I have always been active and was a conscious eater during my teen years, but my profound interest in health and wellness began to strongly develop after I was diagnosed with thyroid disease-specifically, hypothyroidism. Hypothyroidism is a thyroid disease that basically means one’s thyroid gland is under-active. The thyroid gland controls regulation in your body, so this means some serious stuff!
This condition is hereditary (my great-grandmother had it) and causes one’s metabolism to be slower than the ideal rate, among many other issues. Symptoms include fatigue, sluggishness, inability to lose weight, unexplained weight gain, puffy face, constipation, hoarse voice, pain, stiffness, or swelling in joints, depression, brittle hair and fingernails, heavy menstrual periods, and a few others. I’ll keep the details to myself, but I had about 7 of these symptoms. I was put on medication and have been on it for about three years. However, within the first few months of my diagnosis I became increasingly health conscious.
Like I said, I was always active and an athlete (basketball, softball, field hockey, track), but I didn’t have something that was a part of me. I didn’t have something that became part of my regular routine. I got myself back into the gym and outside to run. By the end of my sophomore year of college I had fallen in love with outdoor running and was running my first 5-k in New York City; I finished in 26:02. This past spring I ran my first 10-k and finished in 53:26. I now run 4.5 miles 3 times a week and one 6 mile run. I am so proud of the progress I have made in my running, but even more so in my eating habits.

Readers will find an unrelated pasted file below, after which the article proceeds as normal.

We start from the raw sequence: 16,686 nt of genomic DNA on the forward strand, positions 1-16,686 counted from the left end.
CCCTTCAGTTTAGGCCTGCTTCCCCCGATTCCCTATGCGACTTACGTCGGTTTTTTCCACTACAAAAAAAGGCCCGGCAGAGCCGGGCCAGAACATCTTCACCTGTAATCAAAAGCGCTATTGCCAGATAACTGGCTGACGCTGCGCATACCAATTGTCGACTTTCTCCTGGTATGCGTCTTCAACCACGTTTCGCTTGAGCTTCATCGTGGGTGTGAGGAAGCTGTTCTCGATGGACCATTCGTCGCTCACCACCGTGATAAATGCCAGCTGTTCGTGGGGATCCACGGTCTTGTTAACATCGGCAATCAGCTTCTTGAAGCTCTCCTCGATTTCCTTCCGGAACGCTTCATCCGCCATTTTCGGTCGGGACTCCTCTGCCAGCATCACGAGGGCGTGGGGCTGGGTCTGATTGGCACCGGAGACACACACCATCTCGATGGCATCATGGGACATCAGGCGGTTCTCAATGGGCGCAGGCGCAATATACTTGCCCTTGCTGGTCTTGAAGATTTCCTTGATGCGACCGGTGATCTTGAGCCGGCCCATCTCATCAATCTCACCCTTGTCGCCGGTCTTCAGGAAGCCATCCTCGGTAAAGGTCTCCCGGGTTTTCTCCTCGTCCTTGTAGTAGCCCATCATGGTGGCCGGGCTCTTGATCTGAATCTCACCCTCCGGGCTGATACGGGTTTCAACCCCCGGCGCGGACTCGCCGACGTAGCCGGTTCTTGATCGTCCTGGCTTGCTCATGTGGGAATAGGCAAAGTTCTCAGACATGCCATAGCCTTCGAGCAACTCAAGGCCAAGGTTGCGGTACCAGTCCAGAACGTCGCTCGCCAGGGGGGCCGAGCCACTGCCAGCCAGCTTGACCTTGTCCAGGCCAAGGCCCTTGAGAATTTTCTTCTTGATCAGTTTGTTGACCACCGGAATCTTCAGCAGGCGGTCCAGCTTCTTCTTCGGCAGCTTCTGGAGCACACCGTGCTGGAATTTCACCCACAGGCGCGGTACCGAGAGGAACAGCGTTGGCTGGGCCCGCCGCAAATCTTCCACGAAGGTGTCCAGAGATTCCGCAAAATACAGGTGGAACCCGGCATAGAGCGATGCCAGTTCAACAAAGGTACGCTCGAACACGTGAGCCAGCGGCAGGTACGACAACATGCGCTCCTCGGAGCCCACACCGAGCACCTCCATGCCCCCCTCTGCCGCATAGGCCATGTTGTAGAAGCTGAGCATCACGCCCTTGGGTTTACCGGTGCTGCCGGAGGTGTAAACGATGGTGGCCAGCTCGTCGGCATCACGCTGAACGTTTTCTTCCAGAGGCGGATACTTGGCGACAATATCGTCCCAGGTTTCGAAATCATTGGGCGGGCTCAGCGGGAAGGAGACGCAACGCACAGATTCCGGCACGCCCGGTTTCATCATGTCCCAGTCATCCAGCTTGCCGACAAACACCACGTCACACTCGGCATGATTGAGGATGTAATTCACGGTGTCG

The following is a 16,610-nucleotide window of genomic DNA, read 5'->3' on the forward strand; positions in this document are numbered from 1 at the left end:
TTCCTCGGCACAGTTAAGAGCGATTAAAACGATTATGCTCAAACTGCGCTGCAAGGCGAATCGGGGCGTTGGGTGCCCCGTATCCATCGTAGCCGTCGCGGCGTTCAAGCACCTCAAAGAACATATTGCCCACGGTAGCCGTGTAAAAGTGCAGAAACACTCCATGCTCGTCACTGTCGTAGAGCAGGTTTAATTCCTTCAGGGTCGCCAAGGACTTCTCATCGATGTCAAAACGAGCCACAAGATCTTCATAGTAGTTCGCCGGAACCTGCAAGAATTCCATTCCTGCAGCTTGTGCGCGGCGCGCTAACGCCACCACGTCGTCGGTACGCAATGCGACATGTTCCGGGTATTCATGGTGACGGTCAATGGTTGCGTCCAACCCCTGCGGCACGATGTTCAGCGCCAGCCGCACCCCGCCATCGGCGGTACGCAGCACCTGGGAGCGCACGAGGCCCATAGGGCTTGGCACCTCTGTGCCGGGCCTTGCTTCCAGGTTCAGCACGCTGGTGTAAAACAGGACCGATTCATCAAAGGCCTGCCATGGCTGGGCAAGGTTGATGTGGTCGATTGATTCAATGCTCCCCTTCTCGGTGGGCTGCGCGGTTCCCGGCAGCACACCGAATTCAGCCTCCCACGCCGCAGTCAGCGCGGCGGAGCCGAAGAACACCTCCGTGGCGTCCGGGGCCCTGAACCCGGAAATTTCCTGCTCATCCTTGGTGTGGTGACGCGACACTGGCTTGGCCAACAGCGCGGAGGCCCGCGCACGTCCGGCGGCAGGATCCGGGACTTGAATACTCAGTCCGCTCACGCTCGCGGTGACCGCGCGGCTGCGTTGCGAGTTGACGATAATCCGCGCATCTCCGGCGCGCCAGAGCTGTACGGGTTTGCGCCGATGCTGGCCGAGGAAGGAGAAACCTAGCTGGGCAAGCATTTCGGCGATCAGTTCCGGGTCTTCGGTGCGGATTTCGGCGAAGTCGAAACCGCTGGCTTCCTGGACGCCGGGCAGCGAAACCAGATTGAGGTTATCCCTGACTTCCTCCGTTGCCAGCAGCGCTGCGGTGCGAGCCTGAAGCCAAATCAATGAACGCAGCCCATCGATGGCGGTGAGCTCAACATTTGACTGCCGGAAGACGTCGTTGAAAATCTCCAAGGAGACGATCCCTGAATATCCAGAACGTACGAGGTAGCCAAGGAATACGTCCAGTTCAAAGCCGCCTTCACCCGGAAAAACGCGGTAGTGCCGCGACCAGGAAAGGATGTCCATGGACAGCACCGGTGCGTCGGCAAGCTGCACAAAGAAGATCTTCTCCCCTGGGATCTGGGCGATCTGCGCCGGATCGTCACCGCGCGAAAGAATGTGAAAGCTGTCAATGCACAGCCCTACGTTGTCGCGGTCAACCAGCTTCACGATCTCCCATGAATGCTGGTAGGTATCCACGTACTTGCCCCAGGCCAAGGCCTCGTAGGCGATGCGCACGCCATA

2 years ago I made the effort to avoid processed foods and any refined products. I chose all-natural foods over anything else and started to read up on healthy foods and the effect food has on our bodies. I now opt for organic and whole foods but consider myself a follower of the 80/20 rule: eat 80% clean and 20% dirty. I think food is one of the great pleasures in life and is something to be enjoyed. So if I’m eating somewhere and they are known for their unbelievable gelato, you can bet anything that I am trying that gelato. I like to make my 20% really count. I use it when I’m eating out at amazing restaurants or in the presence of a fabulous cook. I do not refuse good food. But I am particular with what I consider good food. Still, you have to enjoy life and eating is a big part of life that I do not want to miss out on.
Even though my “Aha Moment” came as a diagnosis that has seriously lousy side-effects, it showed me to door to the amazing world and field of natural health and wellness. So to thyroid disease, I say, “AHA!”